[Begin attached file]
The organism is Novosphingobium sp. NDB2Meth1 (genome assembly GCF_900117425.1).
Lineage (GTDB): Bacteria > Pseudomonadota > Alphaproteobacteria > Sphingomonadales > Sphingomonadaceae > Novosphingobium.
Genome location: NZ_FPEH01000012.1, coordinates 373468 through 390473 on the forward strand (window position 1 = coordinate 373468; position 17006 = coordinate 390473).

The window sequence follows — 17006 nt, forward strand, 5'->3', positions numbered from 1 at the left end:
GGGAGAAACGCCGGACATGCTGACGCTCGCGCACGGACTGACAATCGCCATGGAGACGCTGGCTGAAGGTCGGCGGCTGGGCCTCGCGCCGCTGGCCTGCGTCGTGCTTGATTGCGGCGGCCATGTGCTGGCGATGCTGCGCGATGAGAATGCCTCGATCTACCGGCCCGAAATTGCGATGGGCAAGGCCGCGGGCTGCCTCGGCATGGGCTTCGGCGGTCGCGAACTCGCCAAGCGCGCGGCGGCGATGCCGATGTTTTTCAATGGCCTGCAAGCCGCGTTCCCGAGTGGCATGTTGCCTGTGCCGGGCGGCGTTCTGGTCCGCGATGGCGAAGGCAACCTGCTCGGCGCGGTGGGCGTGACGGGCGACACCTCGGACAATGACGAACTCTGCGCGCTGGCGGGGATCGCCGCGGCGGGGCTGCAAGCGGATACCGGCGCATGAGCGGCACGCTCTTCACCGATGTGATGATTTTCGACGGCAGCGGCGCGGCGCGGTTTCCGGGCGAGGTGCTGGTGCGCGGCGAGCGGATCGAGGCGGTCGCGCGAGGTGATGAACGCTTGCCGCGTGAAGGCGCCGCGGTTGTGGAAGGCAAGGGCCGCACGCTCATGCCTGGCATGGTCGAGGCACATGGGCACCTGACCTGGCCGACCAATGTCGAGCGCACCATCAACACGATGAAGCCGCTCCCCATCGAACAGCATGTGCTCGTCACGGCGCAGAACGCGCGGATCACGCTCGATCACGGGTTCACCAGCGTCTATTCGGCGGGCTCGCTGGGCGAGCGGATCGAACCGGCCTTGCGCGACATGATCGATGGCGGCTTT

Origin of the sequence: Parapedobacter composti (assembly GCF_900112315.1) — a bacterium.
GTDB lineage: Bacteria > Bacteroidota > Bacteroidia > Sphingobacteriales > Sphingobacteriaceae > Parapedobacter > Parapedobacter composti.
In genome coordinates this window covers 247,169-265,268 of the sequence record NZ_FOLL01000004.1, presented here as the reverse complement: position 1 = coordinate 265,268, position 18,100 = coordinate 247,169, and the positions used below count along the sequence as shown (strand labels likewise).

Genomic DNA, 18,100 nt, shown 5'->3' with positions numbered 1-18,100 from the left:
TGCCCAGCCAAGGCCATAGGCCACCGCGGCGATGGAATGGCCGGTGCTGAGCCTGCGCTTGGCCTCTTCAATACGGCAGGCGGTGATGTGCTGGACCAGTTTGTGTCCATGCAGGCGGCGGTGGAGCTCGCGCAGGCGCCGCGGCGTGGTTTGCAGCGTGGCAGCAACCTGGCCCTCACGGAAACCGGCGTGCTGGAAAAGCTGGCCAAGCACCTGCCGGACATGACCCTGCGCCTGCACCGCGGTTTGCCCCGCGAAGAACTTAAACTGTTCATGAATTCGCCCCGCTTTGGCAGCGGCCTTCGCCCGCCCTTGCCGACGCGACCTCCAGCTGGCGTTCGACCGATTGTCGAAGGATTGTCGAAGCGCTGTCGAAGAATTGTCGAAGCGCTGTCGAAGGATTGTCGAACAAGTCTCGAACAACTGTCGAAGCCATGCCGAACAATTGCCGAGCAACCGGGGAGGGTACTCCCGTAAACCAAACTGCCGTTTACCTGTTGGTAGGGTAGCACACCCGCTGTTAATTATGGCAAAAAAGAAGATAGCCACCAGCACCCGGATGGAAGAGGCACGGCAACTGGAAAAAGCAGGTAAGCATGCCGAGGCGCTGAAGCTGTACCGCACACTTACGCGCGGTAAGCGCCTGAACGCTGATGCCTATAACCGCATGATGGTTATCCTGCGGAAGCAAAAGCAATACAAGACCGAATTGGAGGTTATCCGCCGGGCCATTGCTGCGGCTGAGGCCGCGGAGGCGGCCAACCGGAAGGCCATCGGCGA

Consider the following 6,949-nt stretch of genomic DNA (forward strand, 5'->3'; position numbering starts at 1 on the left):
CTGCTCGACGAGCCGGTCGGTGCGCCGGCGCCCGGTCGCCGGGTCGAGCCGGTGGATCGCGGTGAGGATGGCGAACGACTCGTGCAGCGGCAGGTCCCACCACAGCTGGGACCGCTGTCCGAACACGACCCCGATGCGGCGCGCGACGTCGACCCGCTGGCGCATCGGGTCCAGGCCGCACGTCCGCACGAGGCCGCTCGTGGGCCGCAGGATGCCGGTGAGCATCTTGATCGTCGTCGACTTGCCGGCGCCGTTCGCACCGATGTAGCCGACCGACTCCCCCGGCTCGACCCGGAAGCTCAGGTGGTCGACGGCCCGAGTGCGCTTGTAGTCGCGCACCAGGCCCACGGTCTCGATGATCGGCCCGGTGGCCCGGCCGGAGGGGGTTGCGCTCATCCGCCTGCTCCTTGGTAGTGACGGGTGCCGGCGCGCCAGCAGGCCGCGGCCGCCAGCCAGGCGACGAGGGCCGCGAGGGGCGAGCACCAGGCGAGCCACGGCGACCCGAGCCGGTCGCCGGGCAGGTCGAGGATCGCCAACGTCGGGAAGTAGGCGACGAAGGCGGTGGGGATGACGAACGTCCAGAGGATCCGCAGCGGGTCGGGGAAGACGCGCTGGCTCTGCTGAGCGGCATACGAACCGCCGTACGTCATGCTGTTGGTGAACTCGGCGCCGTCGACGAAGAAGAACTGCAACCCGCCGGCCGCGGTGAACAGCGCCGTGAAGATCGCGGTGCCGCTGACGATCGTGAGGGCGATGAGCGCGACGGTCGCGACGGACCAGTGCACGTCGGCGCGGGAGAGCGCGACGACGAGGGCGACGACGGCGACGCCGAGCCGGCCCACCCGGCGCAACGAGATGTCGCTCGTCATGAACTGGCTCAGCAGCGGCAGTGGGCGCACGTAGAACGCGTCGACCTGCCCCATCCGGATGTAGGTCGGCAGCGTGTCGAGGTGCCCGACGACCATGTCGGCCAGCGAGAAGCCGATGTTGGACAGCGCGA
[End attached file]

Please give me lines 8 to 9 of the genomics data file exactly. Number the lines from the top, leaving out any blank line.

In genome coordinates this window covers 247,169-265,268 of the sequence record NZ_FOLL01000004.1, presented here as the reverse complement: position 1 = coordinate 265,268, position 18,100 = coordinate 247,169, and the positions used below count along the sequence as shown (strand labels likewise).

Genomic DNA, 18,100 nt, shown 5'->3' with positions numbered 1-18,100 from the left: